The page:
All the crimes in Bangladesh tried before sessions court or magistrate court but after the establishment of cyber tribunal crimes related to cyberspace tried there under section 68 of the ICT Act (Amendment) Act 2013. An auxiliary to the prosecution and the punishment of offender they can seek help from the law enforcement agencies to block those sites and also file an injunction and compensation under section 151 of CPC 1908. Than penal code 1860 section 509 states that it will make an offense if anyone using any words, gesture, sign to any women which can lead to an overrunning of her privacy, the maximum punishment of this offense is one year jail or fine or both . than section 500 & 504 of penal code penalize for defamation and intending to provoke them into breaching the public peace. The maximum punishment for both of the offenses is 2 years jail, or fine or with both. But in those provisions of laws, there is no specific indication of cyberspace harassment which is a vital gap. Then under section 57 of ICT Act 2006, if anybody intentionally transmits or published anything in the web media which obscene, fake and if anybody sees, hears anything to the relevant circumstances, it will be regarded as an offense and the punishment is 14 year and a fine of one crore taka. In this section, there is no specific definition of what is defamation, what is religious hurt, what can be considered as harassment or offense, being an ambiguous section it is thoroughly misusing, in case of digital security act it is also the same but the punishment of the Act is more severe than later one. Pornography Control Act 2012 under section 8 (a), penalize for manufacturing pornography and the maximum punishment for this is 7 years jail and a fine of two lakhs taka, section 8 (b), penalize for harming someone’s social status, blackmailing or for emotional abuse by the means of pornography. The maximum punishment of this offense is 5 years jail and a fine of two lakhs taka. Suppression of violence against women and children (Amendment) Act 2003, under section 10 of this act penalizes for sexual persecution including indecent gesture. Then section 14 penalizes for publication of the identity of the victim and section 9A penalizes for abetting the suicide of a woman. Bangladesh telecommunication Act 2001, section 69 penalizes for obscene and indecent massages and section 70 penalizes for creating annoyance by telecommunication. Dhaka Metropolitan Police Ordinance 1976, penalizes anyone for insulting any woman by signs, gesture, sounds or any other means in a public place. In all of these laws, so many gaps are observed regarding cyberspace how to illuminate the place of occurrence. There should be an individual law that is especially associated with cyber harassment, violence issues. There is no such adequate research and information on how these laws are being used to convey cyber violence against women.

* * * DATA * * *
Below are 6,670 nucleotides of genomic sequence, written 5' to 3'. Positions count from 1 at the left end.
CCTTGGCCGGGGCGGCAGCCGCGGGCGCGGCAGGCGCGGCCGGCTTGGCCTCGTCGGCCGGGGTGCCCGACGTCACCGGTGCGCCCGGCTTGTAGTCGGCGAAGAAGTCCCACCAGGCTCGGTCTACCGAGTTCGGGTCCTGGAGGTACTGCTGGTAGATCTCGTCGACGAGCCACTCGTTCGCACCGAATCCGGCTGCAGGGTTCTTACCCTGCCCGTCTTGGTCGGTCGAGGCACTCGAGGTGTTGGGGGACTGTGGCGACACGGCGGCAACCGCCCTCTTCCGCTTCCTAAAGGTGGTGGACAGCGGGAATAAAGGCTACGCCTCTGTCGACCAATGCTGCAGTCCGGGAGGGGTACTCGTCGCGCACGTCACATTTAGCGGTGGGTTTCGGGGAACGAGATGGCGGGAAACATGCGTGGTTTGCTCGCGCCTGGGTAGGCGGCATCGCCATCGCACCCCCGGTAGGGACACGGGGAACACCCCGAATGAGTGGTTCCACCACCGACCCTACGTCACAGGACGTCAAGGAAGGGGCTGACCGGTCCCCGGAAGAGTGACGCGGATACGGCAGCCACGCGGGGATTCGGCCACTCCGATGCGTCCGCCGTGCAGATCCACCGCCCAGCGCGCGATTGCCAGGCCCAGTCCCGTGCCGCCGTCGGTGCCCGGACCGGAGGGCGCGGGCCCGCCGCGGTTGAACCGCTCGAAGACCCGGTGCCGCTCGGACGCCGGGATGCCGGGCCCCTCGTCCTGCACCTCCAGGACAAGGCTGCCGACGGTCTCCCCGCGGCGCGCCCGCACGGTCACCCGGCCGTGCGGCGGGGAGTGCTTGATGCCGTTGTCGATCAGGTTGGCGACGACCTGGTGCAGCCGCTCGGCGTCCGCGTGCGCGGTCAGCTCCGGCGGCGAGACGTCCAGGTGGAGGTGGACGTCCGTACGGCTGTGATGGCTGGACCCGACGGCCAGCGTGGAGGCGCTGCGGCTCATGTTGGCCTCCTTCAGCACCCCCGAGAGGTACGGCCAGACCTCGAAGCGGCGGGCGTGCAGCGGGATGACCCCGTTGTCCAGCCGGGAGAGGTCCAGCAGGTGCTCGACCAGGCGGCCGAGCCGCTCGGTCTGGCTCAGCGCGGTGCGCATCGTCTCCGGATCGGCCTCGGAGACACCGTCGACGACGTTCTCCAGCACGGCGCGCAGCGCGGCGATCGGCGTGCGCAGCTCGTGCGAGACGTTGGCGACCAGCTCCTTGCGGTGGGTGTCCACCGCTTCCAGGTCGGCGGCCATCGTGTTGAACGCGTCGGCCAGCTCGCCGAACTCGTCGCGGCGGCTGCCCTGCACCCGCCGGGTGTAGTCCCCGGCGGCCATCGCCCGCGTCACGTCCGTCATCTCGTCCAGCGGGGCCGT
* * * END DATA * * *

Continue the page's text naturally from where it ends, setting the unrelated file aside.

1.Dr Savita Srivastava, Pessimistic Side of Information & Communication Technology: Cyber Bullying & Legislature Laws, Volume 1, No.1, November – December 2012, Available Online at http://warse.org/pdfs/ijacst03112012.pdf
2.Karaman, S. (2017, 11 29). Women support each other in the face of harassment online, but policy reform is needed. The LSE Women, Peace and Security blog. London: The London School of Economics and Political Science. http://blogs.lse.ac.uk/wps/2017/11/29/women-support-each-other-in-the-face-of-harassment
3.Constitution of Bangladesh Articles , 31 ,32,39 respectively
4.UN Women. A Brief Overview on the United Nations on Violence Against Women , Available Online at https://www.unwomen.org/en/what-we-do/ending-violence-against-women
5.Debarati Halder and K. Jaishankar, (June, 2011), Cyber Crime and the Victimization of Women: Laws, Rights and Regulations, https://www.amazon.com/Cyber-Crime-Victimization-Women-Regulations/dp/1609608305
6.A computer crime , a joint report by Tom young in ,24th February 1999 , https://www.state.nj.us/sci/pdf/computer.pdf
7.The code of civil procedure , 1908 , section 151 , https://www.wipo.int/edocs/lexdocs/laws/en/bd/bd022en
8.The penal code 1860 , section 509, 500, 504 respectively
9.Information and communication technology Act 2006 , section 57
10.Pornography control Act 2012 , section 8 (a) (b)
11.Suppression of violence against women and children (Amendment ) Act 2003, section 9a , 10 , 14 respectively
12.Bangladesh telecommunication Act 2001 , section 69
13.Dhaka Metropolitan Police Ordinance 1976